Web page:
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Submission + - RMS urges W3C to reject DRM in HTML5 on principle (

gnujoshua writes: In a new article, GNU Project founder, Richard M. Stallman speaks out against the proposal to include hooks for DRM in HTML5. While others have been making similar arguments, RMS strikes home the point that while companies can still push Web DRM themselves, the stance taken by the W3C is still — both practically and politically — vitally important:

[...] the W3C cannot prevent companies from grafting DRM onto HTML. They do this through nonfree plug-ins such as Flash, and with nonfree Javascript code, thus showing that we need control over the Javascript code we run and over the C code we run. However, where the W3C stands is tremendously important for the battle to eliminate DRM. On a practical level, standardizing DRM would make it more convenient, in a very shallow sense. This could influence people who think only of short-term convenience to think of DRM as acceptable, which could in turn encourage more sites to use DRM. On the political level, making room for DRM in the specifications of the World Wide Web would constitute an endorsement in principle of DRM by the W3C. Standardization by the W3C could facilitate DRM that is harder for users to break than DRM implemented in Javascript code. If the DRM is implemented in the operating system, this could result in distribution of works that can't be played at all on a free operating system such as GNU/Linux.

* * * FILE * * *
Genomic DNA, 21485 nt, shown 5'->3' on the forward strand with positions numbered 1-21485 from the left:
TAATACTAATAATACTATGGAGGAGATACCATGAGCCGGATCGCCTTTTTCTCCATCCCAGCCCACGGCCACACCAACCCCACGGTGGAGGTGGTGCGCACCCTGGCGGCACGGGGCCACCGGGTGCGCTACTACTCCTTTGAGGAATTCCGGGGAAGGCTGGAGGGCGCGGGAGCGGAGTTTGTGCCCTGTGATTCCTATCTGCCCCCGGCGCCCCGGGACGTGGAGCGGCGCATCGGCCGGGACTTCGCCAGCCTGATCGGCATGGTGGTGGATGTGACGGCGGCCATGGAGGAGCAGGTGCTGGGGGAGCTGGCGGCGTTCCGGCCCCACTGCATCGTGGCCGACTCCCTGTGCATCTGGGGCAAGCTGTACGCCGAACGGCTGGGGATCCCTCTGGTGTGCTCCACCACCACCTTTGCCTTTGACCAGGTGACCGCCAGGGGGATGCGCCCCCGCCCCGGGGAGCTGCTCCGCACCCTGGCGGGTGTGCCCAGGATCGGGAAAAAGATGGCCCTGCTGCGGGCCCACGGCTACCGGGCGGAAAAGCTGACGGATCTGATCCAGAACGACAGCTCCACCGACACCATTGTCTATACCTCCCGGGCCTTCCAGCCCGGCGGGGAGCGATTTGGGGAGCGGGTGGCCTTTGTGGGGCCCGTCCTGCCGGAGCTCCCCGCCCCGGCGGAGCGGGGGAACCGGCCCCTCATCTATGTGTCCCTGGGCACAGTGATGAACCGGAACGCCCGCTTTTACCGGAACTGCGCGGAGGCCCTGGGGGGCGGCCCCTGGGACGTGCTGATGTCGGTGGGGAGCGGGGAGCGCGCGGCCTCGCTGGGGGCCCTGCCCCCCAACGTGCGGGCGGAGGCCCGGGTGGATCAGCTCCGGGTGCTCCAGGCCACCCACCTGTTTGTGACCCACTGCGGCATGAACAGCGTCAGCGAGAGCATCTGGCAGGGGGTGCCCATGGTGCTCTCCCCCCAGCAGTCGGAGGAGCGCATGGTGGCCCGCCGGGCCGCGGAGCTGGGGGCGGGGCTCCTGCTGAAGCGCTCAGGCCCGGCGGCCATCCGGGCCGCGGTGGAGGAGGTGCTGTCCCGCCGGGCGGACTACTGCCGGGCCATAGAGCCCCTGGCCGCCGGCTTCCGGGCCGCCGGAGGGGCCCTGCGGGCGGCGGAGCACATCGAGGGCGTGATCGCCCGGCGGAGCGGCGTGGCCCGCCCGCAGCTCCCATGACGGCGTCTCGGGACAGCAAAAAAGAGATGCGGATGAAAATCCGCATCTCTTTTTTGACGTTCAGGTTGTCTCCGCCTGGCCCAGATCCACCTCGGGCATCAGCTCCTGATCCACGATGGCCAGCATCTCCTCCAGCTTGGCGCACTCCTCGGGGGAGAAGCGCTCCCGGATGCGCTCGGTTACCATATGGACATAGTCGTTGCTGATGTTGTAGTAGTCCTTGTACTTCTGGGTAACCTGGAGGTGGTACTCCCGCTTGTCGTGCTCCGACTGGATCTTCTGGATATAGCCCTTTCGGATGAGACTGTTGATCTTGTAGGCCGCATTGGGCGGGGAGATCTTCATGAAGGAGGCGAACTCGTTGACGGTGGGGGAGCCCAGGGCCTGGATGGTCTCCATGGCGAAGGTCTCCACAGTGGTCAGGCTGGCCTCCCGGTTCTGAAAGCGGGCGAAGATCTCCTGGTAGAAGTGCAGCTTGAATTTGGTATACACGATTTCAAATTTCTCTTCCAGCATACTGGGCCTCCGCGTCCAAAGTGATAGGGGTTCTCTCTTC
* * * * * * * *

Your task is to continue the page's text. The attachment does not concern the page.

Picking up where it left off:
Bell's Own Data Exposes P2P As a Red Herring 261

dougplanet writes with news from the Canadian-throttling front: "As ordered by the CRTC, Bell has released (some) of its data on how torrents and P2P in general are affecting its network. Even though there's not much data to go on, it's pretty clear that P2P isn't the crushing concern. Over the two-month period prior to their throttling, they had congestion on a whopping 2.6 and 5.2 per cent of their network links. They don't even explain whether this is a range of sustained congestion, or peaks amongst valleys."

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